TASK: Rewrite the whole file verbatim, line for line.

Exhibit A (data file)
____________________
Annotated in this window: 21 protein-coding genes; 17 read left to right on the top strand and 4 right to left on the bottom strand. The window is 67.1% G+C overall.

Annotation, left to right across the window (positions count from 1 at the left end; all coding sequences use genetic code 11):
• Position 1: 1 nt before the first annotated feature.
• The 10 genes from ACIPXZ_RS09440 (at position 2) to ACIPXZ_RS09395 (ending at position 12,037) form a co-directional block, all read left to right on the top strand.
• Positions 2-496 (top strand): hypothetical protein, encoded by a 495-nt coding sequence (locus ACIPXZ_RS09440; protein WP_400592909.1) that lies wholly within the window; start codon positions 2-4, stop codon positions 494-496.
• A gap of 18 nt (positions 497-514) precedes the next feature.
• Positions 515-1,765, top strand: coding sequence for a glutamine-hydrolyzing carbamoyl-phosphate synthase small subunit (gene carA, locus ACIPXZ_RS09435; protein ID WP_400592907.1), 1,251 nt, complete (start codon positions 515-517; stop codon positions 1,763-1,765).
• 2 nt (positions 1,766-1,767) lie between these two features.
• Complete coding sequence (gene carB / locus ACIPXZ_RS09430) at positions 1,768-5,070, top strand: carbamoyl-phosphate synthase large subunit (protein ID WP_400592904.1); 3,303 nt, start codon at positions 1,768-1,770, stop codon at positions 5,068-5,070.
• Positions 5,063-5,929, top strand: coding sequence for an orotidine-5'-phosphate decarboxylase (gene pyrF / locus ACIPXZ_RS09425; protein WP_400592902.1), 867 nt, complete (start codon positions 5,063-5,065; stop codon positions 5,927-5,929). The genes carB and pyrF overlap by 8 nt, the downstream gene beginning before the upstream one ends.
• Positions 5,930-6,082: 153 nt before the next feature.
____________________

Annotated in this window: 21 protein-coding genes; 17 read left to right on the top strand and 4 right to left on the bottom strand. The window is 67.1% G+C overall.

Annotation, left to right across the window (positions count from 1 at the left end; all coding sequences use genetic code 11):
• Position 1: 1 nt before the first annotated feature.
• The 10 genes from ACIPXZ_RS09440 (at position 2) to ACIPXZ_RS09395 (ending at position 12,037) form a co-directional block, all read left to right on the top strand.
• Positions 2-496 (top strand): hypothetical protein, encoded by a 495-nt coding sequence (locus ACIPXZ_RS09440; protein WP_400592909.1) that lies wholly within the window; start codon positions 2-4, stop codon positions 494-496.
• A gap of 18 nt (positions 497-514) precedes the next feature.
• Positions 515-1,765, top strand: coding sequence for a glutamine-hydrolyzing carbamoyl-phosphate synthase small subunit (gene carA, locus ACIPXZ_RS09435; protein ID WP_400592907.1), 1,251 nt, complete (start codon positions 515-517; stop codon positions 1,763-1,765).
• 2 nt (positions 1,766-1,767) lie between these two features.
• Complete coding sequence (gene carB / locus ACIPXZ_RS09430) at positions 1,768-5,070, top strand: carbamoyl-phosphate synthase large subunit (protein ID WP_400592904.1); 3,303 nt, start codon at positions 1,768-1,770, stop codon at positions 5,068-5,070.
• Positions 5,063-5,929, top strand: coding sequence for an orotidine-5'-phosphate decarboxylase (gene pyrF / locus ACIPXZ_RS09425; protein WP_400592902.1), 867 nt, complete (start codon positions 5,063-5,065; stop codon positions 5,927-5,929). The genes carB and pyrF overlap by 8 nt, the downstream gene beginning before the upstream one ends.
• Positions 5,930-6,082: 153 nt before the next feature.